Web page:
English author Brian Jacques passed away on Feb.Â 5, 2011 of a heart attack. He left behind a beloved family and a legacy of children’s stories.
Jacques began writing children’s books with the intentions of becoming a playwright. Writing had always been a passion of his from a young age. Jacques would write stories in elementary school which his teacher stated were so good that they did not seem to be written by a young child. His favorite teacher, Mr. Thomas, encouraged Jacques to write poetry and use his creativity. Several careers aided Jacques’ discovery in the profession that made him known includingÂ bus driver, postmaster, and stand-up comedian in Liverpool, England.
While in Liverpool, Jacques’ occupation as a truck driver delivering milk for the young school children inspired him to develop the Redwall children’s series. Because the students at the school he delivered to were blind, he was encouraged to write all of his stories with a large amount of imagery. His use of description developed a writing style that spurred the imaginations of children who could not see visually.
Jacques used these vivid descriptions and his own paintings to express the moral of his stories. When he showed them to a high school English teacher, the teacher sent the stories to a publishing company without his knowledge. NotÂ long after, Jacques’ works were being published as children’s stories.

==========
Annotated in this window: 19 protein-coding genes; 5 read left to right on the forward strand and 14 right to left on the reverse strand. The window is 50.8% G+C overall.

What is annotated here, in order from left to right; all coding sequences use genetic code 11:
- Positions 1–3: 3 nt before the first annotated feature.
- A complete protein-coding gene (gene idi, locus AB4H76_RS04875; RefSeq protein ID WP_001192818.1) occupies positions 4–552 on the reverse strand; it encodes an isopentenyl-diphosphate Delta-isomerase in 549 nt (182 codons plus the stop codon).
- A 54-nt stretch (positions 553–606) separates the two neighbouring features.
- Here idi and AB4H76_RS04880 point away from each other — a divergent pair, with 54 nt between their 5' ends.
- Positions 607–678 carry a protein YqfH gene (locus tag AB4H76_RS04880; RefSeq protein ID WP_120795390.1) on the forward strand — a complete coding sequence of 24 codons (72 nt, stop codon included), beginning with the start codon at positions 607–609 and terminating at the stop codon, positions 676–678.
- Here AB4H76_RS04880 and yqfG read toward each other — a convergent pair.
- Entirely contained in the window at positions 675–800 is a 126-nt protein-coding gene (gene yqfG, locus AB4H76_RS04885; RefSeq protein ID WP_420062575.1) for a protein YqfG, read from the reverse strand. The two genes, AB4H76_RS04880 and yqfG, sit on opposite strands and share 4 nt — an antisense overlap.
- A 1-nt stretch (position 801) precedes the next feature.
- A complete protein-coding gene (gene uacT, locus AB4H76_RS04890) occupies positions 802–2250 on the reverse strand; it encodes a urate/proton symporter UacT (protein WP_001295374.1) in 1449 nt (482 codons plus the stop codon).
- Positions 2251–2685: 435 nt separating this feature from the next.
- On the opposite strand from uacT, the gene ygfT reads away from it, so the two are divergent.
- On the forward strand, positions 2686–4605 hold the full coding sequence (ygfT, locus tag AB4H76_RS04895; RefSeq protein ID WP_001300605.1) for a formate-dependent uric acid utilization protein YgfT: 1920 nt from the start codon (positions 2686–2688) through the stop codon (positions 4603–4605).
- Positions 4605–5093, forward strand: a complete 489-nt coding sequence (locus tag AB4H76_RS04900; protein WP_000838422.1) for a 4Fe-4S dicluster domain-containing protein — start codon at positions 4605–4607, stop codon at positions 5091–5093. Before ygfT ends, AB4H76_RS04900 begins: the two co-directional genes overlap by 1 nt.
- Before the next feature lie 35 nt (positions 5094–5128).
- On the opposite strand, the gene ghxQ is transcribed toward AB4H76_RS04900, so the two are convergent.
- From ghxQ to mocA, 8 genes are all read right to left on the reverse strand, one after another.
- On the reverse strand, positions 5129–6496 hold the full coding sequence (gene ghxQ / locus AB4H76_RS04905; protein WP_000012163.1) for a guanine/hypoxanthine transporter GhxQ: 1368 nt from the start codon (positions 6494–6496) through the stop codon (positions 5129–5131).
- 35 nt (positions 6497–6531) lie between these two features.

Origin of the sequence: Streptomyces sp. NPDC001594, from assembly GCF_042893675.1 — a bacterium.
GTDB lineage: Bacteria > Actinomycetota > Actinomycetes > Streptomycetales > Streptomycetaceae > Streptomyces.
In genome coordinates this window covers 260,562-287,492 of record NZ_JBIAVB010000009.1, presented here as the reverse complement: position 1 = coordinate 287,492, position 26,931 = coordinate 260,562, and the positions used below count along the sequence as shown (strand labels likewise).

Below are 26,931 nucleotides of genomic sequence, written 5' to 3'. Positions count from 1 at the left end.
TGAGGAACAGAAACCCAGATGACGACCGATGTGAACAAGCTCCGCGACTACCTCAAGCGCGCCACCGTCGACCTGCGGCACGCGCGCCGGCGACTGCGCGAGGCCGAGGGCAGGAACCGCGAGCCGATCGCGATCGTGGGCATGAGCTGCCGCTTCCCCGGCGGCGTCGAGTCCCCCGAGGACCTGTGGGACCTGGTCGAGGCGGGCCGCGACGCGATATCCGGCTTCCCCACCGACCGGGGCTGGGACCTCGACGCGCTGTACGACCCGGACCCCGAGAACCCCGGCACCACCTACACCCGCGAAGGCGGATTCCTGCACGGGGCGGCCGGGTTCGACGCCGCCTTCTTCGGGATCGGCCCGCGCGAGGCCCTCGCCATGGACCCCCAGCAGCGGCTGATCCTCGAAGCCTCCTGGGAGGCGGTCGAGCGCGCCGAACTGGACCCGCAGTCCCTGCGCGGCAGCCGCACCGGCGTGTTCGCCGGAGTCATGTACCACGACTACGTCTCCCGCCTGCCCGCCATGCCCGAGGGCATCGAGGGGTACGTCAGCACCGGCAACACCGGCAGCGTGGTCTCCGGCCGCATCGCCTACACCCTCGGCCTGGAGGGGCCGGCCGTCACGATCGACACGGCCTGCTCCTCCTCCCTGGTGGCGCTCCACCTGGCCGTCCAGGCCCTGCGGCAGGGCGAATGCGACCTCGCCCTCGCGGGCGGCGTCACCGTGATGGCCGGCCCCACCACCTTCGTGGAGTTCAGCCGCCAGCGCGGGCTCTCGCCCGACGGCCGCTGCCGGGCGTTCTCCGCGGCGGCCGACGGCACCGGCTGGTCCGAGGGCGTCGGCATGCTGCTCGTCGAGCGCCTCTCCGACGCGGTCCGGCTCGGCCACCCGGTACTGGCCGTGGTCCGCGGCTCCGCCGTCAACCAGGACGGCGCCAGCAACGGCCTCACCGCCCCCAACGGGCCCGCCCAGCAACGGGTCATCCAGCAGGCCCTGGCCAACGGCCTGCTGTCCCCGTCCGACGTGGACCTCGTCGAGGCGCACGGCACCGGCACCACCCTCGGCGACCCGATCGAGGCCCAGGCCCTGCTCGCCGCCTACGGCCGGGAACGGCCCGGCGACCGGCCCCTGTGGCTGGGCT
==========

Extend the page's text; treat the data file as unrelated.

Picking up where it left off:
Many of his works were inspired by real life events like Jacques’ family, his dog “Teddy”, dreams he had, and everyday occurrences. Jacques’ children’s books include stories such as, Redwall (1986), Mossflower (1988) ,Mariel of Redwall (1991), and Martin the Warrior (1993). The themes of his stories include messages of bravery and good deeds.
Jaques’ stories have sold twenty million copies worldwide and have been published in twenty-eight languages.
Jaques has written other stories besides the Redwall series. He has also authored the Castaways of theÂ Flying Dutchman series, which consists of three books.
In one of Jacques’ stories he states, “A mouse is small and can go unnoticed: but there is no limit to what a brave heart and a fearless spirit can achieve.”
Jacques’ life is one to be honored and appreciated as he inspired the future generations of young children and stimulated their imaginations.